Loud and Clear host Brian Becker was joined by John Kiriakou, a former CIA analyst who gained celebrity for confirming to the press that the Central Intelligence Agency (CIA) had used waterboarding to interrogate al-Qaeda prisoners in 2007. He spent over two years in prison after being convicted for violating the Intelligence Identities Protection Act by providing classified information to the New York Times for a 2008 story on waterboarding.
Becker asked Kiriakou why the CIA program to arm and train anti-Assad rebel groups had failed and was being shuttered. "In its arrogance, the CIA, the NSC [National Security Council], the White House, the State Department, even the Pentagon, never have an endgame," Kiriakou replied. "It's easy to overthrow a government — the hard part is then building something that is that is legitimate and survivable and democratic afterwards."
"When you couple that with the fact that none of these countries have a democratic legacy or history, that democracy really is a Western idea that's being imposed on them by occupiers, well, there's no chance of anything happening.""
Kiriakou cites the US bombing campaign in Libya that ended in the death of Libyan dictator Muammar al-Gaddafi. "There was no plan for what happens after he dies, there was no plan for how to mediate between the tribes … or with movers and shakers in the Libyan government or even with technocrats or bureaucrats who could then be elevated into the government, to form something that would actually function and get the oil pumped and get the revenue coming in. There was no such plan, just like there was no such plan in Syria.
Before Libya, it was the American invasion of Iraq to depose Iraqi dictator Saddam Hussein that was meant to be a quick and easy victory, but which devolved into a quagmire as Islamist insurgents fought a guerrilla war against the Western occupiers. "Al Qaeda hated Saddam Hussein as much as they hated the United States. He was a bulwark against fundamentalism and against Iran, and whether or not we like his politics should have been irrelevant. If you look at the rest of the region and you look at ideologies that are competing for authority in the region, Saddam Hussein was the best friend that we could have hoped for at that time."
The failed CIA program in Syria threatened to take the beleaguered state down the same road as Libya and Iraq, according to Kiriakou. "In Syria, Bashar al-Assad whether you like him or not, is the only thing standing between the Christian community and their annihilation. That's it. Over the generations, Christians have thrived in Syria. They've been successful businessmen, they've been cabinet ministers, they've been members of parliament, they serve openly in the military, they're free to practice their faith in churches and cathedrals around the country. Well, when Assad goes and [Daesh] takes over, guess what? [Daesh] is going to execute all of those Christians, at least the ones who can't run away."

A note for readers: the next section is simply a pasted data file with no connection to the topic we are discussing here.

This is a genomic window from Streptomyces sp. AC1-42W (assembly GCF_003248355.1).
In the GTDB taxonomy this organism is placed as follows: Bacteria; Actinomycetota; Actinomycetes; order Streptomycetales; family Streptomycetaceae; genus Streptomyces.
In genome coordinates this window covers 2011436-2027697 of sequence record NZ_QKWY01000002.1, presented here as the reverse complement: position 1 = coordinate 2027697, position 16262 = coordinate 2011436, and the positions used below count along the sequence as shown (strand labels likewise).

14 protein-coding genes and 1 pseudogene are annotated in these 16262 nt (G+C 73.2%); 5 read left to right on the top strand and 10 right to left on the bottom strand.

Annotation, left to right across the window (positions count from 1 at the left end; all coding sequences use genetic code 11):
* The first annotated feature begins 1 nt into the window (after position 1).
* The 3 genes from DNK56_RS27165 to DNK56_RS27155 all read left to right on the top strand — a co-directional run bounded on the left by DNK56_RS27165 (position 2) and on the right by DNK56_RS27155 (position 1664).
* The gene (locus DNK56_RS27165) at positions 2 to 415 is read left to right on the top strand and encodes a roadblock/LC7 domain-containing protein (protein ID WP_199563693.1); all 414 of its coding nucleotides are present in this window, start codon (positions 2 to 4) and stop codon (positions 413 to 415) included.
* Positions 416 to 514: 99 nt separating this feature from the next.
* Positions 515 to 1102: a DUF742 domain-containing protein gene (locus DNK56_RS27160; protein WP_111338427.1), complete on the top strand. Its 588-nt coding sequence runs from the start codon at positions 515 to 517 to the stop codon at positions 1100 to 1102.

"I'm not saying Assad's a nice guy. I'm not saying that he hasn't murdered thousands of his own people, he has. He's a bad guy. But it's possible to have a scenario where there is no good guy and so you have to choose the lesser of the evils."
After over a decade of warfare in Iraq and Afghanistan, according to Kiriakou, al Qaeda has been defeated — but what does the US have to show for their efforts? "For all intents and purposes there is no such thing as al Qaeda anymore. Our intention in Afghanistan was to destroy al Qaeda. We won, we succeeded, it's over, but somehow the policy morphed into nation-building."
Becker asked, after almost 16 years of fighting the War on Terror, what is Kiriakou's evaluation of the effort? "I think, frankly, that Osama bin Laden won," the former CIA agent replied. "His goal was to impact our economy, he did. His goal was to mire us in a never ending war, he succeeded. Every time we bomb a village, every time we launch a drone strike, we help al Qaeda or [Daesh] or the Taliban recruit new terrorists.
"I'm proud to say that I've been personally responsible over the years for the capture of dozens of al Qaeda fighters, but I can tell you that, to a man, almost none of them were ideological. None of them had read the Koran, none of them knew the prayers. They were poor, they were illiterate, they had no job training, they couldn't find a wife because no man would want his daughter to marry somebody like this."
"The local imam approached them and said, 'hey, why don't you go to Afghanistan and makes jihad against the Americans? We'll give you $50 a month, we'll give your family $500 if you're martyred. You don't want to stay here in this village, you don't have anything going in this village.' And that's why they went to Afghanistan, not because they had any specific beef against the Americans until we started bombing their villages and killing their family members. Then they became ideological and then they wanted to fight us that's why we're never going to be able to win this war because we create more and more terrorists."